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Firefighters: Inspect, test, write it down

Firefighters return to their trucks after rescuing two window washers left dangling from broken scaffolding on the top of the 46-story Hearst Tower in New York City.
Firefighters return to their trucks after rescuing two window washers left dangling from broken scaffolding on the top of the 46-story Hearst Tower in New York City.
Photo by Spencer Platt/Getty Images

Catastrophic failure of a ladder is not something you want to think about while you're climbing 100 feet into the sky. It should never be a concern but equipment fails, no matter how well it has been maintained, a failure is bound to happen. Every piece of equipment we use is subjected to harsh conditions and requires regular inspection, in most cases each piece of equipment, from ladders to air bottles to bunker pants, has a specified length of time to be used in service.

Maintaining equipment is not just changing out the old for the latest and greatest item you've seen advertised. Maintaining equipment is following manufacturer specifications and recommendations for service life of equipment and performing regular inspections to ensure our safety. There are many organizations that impact your safety as it relates to pieces of equipment that you use; referencing The National Fire Protection Association (NFPA) and any requirements from the department within your state government that oversees fire departments.

Ladder inspections, hose tests, hydrant inspections/flow, SCBA tests, pump tests, gas detector tests/calibration, bunker gear inspections, technical rescue equipment inspections, daily truck checks, and so on. The list is endless. Who performs inspections? You may have a designated group that inspects certain equipment or responsibilities are rotated. While documenting the inspection is important it is also important to document what training the inspector has in order to properly complete the inspection. Certain equipment requires special skills with differences among manufacturers requiring completely different training for the same type of equipment.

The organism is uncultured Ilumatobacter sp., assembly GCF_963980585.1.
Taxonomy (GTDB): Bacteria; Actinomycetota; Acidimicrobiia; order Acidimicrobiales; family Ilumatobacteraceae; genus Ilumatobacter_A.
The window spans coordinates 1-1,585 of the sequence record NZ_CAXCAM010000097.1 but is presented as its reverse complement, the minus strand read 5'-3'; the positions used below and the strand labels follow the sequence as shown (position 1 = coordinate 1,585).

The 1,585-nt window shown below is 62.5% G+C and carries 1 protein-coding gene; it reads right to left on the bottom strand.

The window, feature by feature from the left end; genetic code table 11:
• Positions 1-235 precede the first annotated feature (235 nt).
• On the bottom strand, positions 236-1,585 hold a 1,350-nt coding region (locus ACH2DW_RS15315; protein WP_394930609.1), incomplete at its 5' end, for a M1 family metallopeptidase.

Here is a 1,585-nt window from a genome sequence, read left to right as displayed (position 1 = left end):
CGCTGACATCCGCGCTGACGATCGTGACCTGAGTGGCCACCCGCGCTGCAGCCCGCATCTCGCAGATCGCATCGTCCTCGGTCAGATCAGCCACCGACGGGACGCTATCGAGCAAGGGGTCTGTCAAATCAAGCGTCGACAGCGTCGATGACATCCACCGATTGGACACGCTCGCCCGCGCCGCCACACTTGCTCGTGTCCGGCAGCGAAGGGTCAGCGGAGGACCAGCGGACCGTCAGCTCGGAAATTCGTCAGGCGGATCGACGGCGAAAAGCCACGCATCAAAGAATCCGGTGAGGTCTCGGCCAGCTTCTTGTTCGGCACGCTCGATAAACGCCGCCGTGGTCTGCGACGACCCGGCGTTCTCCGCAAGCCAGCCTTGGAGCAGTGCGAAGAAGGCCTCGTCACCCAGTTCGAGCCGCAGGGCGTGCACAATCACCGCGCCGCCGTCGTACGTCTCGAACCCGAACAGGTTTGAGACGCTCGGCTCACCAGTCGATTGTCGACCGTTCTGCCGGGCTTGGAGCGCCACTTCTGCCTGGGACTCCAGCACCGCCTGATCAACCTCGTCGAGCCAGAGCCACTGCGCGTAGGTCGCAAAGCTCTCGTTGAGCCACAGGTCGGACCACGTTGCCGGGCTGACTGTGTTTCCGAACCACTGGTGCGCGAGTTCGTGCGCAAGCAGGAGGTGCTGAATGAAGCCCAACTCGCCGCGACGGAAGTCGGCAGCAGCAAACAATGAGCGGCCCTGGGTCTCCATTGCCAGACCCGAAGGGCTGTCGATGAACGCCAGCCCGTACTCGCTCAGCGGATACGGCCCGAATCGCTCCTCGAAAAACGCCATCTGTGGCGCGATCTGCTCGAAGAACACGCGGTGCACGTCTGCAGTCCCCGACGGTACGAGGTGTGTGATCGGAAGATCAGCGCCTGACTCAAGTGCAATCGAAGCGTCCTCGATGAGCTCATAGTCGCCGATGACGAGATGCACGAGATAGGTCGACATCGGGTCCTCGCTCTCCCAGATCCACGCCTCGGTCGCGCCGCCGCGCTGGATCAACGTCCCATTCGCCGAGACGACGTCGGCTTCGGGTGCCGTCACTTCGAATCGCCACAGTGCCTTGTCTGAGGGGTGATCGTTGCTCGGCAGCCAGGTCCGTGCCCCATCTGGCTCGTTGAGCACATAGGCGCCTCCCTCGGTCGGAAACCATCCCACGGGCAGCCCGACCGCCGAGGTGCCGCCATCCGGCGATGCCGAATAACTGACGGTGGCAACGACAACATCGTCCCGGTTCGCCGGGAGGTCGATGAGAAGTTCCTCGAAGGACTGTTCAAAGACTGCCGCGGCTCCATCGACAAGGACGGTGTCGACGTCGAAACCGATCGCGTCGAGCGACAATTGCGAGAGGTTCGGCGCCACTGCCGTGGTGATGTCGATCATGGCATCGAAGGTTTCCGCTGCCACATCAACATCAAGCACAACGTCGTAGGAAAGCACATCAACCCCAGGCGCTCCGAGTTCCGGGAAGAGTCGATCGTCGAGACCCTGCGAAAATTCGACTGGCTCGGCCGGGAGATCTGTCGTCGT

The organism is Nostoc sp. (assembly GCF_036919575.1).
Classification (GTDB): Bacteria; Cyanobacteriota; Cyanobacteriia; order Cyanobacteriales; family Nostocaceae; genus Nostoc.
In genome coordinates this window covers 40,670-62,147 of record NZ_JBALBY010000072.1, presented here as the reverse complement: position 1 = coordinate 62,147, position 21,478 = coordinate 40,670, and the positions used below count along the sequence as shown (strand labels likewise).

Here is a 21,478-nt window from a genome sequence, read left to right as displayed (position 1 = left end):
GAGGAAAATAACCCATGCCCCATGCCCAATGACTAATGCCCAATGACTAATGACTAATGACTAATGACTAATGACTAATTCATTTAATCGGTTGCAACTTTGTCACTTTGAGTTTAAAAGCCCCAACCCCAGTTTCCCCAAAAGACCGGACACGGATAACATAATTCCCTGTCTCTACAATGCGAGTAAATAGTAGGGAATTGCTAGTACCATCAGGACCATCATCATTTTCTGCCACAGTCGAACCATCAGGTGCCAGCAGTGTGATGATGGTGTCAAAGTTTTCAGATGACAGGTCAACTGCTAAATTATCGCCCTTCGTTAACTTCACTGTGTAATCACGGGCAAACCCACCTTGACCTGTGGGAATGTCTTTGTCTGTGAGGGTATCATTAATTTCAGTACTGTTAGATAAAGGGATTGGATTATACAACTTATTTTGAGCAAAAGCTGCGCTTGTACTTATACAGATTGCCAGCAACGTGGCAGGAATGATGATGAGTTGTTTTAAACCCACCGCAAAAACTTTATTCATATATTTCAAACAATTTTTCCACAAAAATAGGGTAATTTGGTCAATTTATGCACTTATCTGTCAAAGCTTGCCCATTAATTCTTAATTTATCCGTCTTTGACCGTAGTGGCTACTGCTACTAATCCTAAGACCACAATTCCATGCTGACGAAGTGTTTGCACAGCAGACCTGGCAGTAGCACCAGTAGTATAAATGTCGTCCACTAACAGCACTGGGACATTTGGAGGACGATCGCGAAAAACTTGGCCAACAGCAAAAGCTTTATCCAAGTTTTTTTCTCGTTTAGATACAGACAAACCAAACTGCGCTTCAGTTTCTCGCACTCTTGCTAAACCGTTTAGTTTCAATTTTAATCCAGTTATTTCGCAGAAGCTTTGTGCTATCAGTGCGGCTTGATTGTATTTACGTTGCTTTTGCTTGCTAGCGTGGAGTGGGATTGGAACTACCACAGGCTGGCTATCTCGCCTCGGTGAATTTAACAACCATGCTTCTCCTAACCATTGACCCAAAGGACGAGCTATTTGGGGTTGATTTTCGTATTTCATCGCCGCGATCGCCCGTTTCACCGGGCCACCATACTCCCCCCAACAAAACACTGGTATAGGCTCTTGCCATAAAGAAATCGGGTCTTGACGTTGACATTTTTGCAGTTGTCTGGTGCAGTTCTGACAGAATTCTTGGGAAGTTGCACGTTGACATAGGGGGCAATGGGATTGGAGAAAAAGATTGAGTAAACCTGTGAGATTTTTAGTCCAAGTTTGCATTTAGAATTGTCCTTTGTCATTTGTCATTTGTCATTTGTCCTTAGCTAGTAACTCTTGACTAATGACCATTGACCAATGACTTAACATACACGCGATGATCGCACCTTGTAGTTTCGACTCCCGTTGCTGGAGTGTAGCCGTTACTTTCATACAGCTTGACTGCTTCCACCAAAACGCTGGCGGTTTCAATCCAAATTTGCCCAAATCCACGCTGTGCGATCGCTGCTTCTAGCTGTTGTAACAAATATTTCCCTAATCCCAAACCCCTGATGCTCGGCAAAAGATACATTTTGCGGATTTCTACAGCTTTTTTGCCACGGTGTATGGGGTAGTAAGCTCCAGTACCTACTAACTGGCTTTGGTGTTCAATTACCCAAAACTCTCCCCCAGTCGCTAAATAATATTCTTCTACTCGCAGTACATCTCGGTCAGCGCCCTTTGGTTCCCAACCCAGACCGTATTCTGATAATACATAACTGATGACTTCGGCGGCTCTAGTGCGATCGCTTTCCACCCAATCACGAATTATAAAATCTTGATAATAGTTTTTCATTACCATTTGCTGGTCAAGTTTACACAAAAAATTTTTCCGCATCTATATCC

The purpose typing the aforementioned is this - when a problem has occurred that results in injury or death from the use of a piece of equipment, will you have the records to show that the equipment was regularly and properly inspected and maintained with respect to all appropriate rules, regulations, and guidelines? Will these inspections have been completed by a trained inspector (also having special certification or training as necessary)? As I venture farther and farther from my tiny bubble, I have observed a wide variety of inspection techniques and documentation practices. There are departments that have complete logs for the life of the piece of equipment and perform regular testing as specified by NFPA or the manufacturer. There are many departments who conduct the regular tests of their equipment and have it serviced by a technician but do not have it documented in any manner. There are a few departments that have a garage with a fire truck inside that has never had much more than an oil change, and proving even the routine oil change had ever occurred would be difficult.

Proper documentation is important in a society where a court room sorts disputes but it is also important for your department's rating from the Insurance Service Office (ISO). In any context the technically accurate or the non-existent documentation of equipment testing and inspection, with daily/weekly truck checks can speak volumes about the rest of the fire department's documentation and preparedness habits. Bare bones annual inspection documentation typically translates to bare bones documentation for fire and EMS reports, employee evaluations, and internal and external communication generated by the department.

On the fire ground, at the extrication, on the call for difficulty breathing - none of these are ideal situations to find out that vital equipment will not operate. With regular testing and daily equipment checks we limit the hazards to ourselves, to our citizens, and we ensure that each call for service can be mitigated to the best of our ability. Let no firefighter's injury speak for the routine maintenance that could have saved him/her from six months of light-duty.

Alexander Zielinski is a volunteer firefighter in Evansville, Indiana and a full-time firefighter in Providence, Kentucky. You can follow him on Twitter @FireSafetyAZ If you enjoyed this article leave a comment or click subscribe above to receive notification of future stories. Read a previous Fire Safety article: July 4th without injuries